Above: David’s final “tater tot” mama squirrel character from Ol’ Mama Squirrel. (Inspired by The Scream)
David Ezra Stein spoke about overcoming creative blocks at the scbwi winter conference this past January and his talk was one of my favorites. During his presentation, he told us the story behind his latest picture book Ol’ Mama Squirrel. David completed all the final artwork, delivered it to Penguin, and then decided it wasn’t right and asked if he could redo the entire book. I repeat: he completed the final artwork then decided to do the whole. thing. over.
I appreciated hearing that even an accomplished, Caldecott award-winning illustrator can hit road blocks sometimes. His gutsy 11th-hour decision to redo the artwork—and Penguin’s gutsy decision to let him do so—is pretty cool. Read on for more about David and the making of Ol’ Mama Squirrel.
THE DIRT ON DAVID EZRA STEIN
Hometown: Flatbush, NY
Now lives in: Kew Gardens, NY
Tools of the trade: Dr. Martin’s concentrated watercolors and inks, Caran D’Ache Neocolor crayons, Aquarius II watercolor paper, Dr. Martin’s Black Star Ink, Drawing tool = anything you can dip into ink.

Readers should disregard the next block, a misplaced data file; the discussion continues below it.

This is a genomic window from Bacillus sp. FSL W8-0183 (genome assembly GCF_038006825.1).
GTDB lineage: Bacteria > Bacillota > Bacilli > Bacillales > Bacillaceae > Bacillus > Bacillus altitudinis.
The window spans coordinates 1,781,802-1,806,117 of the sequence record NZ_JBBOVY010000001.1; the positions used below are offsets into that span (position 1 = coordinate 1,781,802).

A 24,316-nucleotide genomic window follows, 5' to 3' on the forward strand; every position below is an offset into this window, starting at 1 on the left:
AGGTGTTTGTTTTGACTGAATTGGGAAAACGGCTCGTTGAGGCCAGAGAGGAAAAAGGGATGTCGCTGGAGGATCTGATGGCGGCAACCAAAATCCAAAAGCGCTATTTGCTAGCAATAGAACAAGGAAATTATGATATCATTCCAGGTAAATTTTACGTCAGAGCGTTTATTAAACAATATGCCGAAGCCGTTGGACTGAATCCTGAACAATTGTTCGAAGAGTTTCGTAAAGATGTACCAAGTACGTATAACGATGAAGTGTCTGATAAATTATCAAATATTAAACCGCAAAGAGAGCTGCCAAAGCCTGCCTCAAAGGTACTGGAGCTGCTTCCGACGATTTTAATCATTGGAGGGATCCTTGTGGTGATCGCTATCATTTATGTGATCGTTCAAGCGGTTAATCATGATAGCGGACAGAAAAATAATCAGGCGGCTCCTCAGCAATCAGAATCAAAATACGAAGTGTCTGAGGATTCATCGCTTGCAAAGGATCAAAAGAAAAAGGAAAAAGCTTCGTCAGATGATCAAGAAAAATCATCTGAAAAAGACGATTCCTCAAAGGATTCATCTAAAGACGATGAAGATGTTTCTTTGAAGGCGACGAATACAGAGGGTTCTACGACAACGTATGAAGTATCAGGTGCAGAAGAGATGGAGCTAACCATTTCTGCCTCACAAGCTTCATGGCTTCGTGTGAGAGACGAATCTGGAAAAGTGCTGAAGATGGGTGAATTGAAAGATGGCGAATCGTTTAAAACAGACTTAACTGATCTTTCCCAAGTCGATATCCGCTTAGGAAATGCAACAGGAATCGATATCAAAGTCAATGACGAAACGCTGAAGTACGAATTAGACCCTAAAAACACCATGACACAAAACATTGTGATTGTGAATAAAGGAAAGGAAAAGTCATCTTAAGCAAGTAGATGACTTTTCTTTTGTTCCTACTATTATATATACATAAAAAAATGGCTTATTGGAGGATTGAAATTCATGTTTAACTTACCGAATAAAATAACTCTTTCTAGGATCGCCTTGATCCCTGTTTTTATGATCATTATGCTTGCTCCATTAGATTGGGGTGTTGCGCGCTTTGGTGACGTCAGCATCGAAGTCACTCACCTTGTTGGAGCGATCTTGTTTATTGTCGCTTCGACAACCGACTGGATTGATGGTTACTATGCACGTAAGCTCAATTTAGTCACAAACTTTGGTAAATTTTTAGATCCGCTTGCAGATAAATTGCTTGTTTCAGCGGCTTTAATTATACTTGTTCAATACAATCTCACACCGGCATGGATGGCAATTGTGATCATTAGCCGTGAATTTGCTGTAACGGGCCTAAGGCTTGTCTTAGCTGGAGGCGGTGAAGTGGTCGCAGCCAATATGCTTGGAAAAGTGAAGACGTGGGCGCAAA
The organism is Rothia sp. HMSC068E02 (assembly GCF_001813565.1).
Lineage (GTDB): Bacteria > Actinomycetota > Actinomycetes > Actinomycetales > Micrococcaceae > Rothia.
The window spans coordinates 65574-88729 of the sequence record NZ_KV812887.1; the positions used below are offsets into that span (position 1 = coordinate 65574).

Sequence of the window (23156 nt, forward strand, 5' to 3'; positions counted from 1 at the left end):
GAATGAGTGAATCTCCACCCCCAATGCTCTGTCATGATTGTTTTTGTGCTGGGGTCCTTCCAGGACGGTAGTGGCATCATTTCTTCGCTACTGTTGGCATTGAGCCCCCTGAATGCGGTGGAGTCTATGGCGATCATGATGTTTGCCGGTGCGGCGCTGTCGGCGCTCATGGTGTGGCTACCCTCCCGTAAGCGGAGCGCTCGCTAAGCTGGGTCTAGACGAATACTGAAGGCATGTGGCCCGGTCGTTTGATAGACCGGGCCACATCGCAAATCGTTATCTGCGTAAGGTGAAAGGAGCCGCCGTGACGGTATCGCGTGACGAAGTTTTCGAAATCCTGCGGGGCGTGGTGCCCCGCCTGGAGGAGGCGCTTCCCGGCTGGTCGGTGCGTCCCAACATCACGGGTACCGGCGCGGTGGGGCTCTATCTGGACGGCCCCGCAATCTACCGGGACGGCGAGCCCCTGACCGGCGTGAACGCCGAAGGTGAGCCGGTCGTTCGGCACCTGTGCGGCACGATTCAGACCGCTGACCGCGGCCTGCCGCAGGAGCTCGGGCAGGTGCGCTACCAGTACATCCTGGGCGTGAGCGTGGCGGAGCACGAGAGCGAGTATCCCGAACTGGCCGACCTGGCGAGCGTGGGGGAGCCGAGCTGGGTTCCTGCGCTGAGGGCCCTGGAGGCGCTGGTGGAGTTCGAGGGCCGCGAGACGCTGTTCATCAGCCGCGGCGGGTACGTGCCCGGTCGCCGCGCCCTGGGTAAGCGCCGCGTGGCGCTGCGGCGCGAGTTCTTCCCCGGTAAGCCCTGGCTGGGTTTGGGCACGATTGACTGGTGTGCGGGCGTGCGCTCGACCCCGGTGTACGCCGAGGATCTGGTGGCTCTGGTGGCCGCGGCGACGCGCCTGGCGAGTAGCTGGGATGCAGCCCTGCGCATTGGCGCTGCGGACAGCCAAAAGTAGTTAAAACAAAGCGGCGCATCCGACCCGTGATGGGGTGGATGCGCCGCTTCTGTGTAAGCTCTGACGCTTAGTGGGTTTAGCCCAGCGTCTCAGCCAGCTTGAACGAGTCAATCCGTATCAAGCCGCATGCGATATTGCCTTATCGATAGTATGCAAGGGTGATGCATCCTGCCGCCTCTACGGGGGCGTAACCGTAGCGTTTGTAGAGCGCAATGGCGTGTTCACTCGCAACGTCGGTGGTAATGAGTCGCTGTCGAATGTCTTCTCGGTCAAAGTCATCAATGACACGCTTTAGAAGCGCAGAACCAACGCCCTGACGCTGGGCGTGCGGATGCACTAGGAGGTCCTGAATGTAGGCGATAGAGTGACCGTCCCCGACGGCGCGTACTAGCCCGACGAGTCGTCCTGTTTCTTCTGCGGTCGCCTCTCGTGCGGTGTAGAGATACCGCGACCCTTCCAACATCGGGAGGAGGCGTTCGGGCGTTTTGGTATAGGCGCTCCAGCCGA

Illustration idols: So many. Ben Shahn, Henrich Kley, William Steig, Bill Watterson, Sendak, Seuss, Robert McCloskey, Ernest Sheperd, Arnold Lobel, James Marshall, etc. etc.
Non-book idols and inspirations: Jim Henson, Matisse, Goya, George Bellows, Rembrandt, Van Gogh’s drawings, Hiroshige, Hokusai, Persian miniatures, New Guinean sculpture, many others, ad infinitum.
Caffeine of choice: Genmaicha (smoky green tea).
Workspace: Heptagonal studio in my apartment. I have three desks: for writing, “computing,” and drawing.
Cat or dog?: Cat.
Favorite children’s book:
…as a child: Madeline, Babar, Little Bear, Bedtime for Frances, Scrambled Eggs Super, Miss Nelson is Missing, The Hoboken Chicken Emergency, The Prydain Chronicles.
…as an adult: Ox-cart Man, Snow, The Snowy Day, Frog and Toad, Harry the Dirty Dog, If You Give a Moose a Muffin, Gaspard, etc. etc.
Favorite thing to read: PG Wodehouse novels.
Favorite music: Any soulful music, such as ‘Tomorrow Night’ by Lonnie Johnson
P&O: How did you get the idea for Ol’ Mama Squirrel in the first place?
David: I was walking in the woods in Queens with my son and this squirrel started yelling at us. This squirrel was ready to take us on because we were treading on its territory or something. It probably thought we wanted to eat its babies. My son was two at the time and I told him the squirrel is saying “Get away from my tree! Get away from my babies!” He started saying it too. It became this game; he would pretend to be a squirrel and say “Chook, chook, chook!”